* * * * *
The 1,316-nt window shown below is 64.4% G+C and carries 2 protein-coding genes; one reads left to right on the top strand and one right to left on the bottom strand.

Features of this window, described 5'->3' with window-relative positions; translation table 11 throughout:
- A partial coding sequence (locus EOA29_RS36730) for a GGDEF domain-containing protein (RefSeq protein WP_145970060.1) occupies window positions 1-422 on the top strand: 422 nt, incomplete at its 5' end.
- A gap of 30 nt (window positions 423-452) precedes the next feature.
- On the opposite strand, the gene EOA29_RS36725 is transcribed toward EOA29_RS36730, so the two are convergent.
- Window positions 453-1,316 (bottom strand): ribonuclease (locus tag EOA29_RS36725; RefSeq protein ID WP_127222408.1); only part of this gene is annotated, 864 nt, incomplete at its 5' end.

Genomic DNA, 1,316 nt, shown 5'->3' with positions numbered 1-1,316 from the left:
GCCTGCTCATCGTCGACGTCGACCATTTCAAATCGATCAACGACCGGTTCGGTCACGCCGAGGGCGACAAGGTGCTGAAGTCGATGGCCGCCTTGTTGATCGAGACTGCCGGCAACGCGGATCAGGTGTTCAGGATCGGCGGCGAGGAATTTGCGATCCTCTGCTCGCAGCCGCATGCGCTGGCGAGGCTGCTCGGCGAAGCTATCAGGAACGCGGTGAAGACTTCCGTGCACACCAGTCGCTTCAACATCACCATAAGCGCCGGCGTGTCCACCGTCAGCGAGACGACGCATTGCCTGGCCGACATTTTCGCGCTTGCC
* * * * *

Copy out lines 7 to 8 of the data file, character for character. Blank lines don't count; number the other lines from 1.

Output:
Genomic DNA, 1,316 nt, shown 5'->3' with positions numbered 1-1,316 from the left:
GCCTGCTCATCGTCGACGTCGACCATTTCAAATCGATCAACGACCGGTTCGGTCACGCCGAGGGCGACAAGGTGCTGAAGTCGATGGCCGCCTTGTTGATCGAGACTGCCGGCAACGCGGATCAGGTGTTCAGGATCGGCGGCGAGGAATTTGCGATCCTCTGCTCGCAGCCGCATGCGCTGGCGAGGCTGCTCGGCGAAGCTATCAGGAACGCGGTGAAGACTTCCGTGCACACCAGTCGCTTCAACATCACCATAAGCGCCGGCGTGTCCACCGTCAGCGAGACGACGCATTGCCTGGCCGACATTTTCGCGCTTGCC